Emory & Henry College, located in Emory, Virginia, was founded in 1836 by the Holston Conference of the Methodist Episcopal Church. Chartered by the Commonwealth of Virginia on March 25, 1839, Emory & Henry College is the oldest institution of higher education in the southwestern region of the state. It is also one of the only colleges in the United States that’s whole campus is on the National Register of Historic Places. Emory and Henry is named after Bishop John Emory who was a renowned Methodist leader, and Patrick Henry, Virginia’s first governor who famously uttered the line “Give me liberty or give me death” during the Revolutionary War.
Emory & Henry College, founded in 1836 by the Holston
Conference of the Methodist Episcopal Church, enrolled its first students in
1838. The college recognizes four individuals as being pivotal in the founding process:
Tobias Smyth was a local farmer and Methodist; Reverend Creed Fulton was a
Methodist minister; Colonel William Byars, was an influential political leader
and Presbyterian; the remaining founder, Alexander Findlay, was an Abingdon businessman.
All of these men contributed their time and money to keep the college running during
the aftermath of an economic depression in the 1840s.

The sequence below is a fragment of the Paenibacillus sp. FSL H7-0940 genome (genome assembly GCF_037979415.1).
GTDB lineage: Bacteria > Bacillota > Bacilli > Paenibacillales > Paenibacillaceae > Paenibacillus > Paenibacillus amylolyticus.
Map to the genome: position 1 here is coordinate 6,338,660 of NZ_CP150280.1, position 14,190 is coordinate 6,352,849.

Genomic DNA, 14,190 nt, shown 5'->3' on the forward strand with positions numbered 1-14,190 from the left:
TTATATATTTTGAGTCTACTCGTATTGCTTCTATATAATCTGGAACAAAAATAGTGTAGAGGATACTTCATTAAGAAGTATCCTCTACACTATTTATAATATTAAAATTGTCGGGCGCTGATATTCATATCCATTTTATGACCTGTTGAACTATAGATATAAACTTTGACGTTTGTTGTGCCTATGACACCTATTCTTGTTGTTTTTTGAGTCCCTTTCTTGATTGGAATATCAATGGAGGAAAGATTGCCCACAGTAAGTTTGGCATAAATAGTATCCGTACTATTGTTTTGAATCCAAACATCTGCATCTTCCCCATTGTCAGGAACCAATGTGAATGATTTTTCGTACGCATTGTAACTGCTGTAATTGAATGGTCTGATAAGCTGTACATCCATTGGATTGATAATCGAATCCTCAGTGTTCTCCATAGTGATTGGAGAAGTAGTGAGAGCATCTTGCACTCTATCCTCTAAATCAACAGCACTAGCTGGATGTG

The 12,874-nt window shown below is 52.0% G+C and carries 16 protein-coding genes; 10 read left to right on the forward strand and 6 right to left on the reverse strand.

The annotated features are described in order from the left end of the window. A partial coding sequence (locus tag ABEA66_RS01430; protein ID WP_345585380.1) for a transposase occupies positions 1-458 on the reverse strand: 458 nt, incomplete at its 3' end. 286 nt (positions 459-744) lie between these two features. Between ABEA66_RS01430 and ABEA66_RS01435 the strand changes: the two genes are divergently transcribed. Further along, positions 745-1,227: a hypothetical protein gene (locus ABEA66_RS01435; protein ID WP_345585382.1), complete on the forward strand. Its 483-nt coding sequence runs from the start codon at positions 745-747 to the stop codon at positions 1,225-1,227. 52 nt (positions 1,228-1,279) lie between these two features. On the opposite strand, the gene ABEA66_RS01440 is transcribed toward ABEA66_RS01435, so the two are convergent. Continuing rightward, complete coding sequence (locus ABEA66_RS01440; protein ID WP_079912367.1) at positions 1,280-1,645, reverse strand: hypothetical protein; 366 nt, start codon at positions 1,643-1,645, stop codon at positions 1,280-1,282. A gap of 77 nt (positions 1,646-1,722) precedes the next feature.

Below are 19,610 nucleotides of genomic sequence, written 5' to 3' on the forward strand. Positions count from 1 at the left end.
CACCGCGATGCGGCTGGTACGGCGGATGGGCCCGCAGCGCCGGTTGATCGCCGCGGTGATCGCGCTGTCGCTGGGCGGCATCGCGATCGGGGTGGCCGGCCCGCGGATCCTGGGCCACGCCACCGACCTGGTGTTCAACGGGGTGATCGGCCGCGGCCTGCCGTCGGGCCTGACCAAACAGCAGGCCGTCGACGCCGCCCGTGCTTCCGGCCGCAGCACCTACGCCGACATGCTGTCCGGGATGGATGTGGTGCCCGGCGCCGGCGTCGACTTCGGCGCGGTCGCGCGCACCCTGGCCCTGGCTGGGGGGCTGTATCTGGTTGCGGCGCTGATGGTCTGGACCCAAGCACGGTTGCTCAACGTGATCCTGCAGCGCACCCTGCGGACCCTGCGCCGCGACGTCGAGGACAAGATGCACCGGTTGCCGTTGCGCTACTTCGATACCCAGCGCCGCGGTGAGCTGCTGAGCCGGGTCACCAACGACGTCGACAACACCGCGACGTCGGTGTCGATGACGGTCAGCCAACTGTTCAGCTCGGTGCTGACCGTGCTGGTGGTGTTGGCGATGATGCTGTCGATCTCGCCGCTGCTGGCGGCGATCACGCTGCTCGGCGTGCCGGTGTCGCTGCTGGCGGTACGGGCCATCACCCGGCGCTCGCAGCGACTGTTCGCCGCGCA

The college began to steadily grow, but like most small
private institutions, Emory & Henry postponed classes during the years of
the Civil War. The main administrative building on campus known as the
“College” was even used as a hospital for Confederate soldiers. It was not
until 1893, under the guidance of President Richard G. Waterhouse that the
college truly began to prosper. In 1899, the first women enrolled at Emory
& Henry, and by 1918, the college had merged with Marth Washington College
which was an all-female institution in nearby Abingdon.
During the Great Depression, Emory & Henry College
was tested once again, but a contract to host an on campus Navy V-12 program
during WWII and stringent financial plan got the college back on the path of
success. The construction of the majority of campus buildings took place during
the 1950s through 1970s, and a new age construction began again in the 1990s.
Emory & Henry College is now under the supervision of President Jake
Schrum, and remains the oldest college in Southwest Virginia. Because of its
Methodist roots, Emory & Henry “remains true to the principles of faith,
learning, service, honesty and community that our founders set forth so many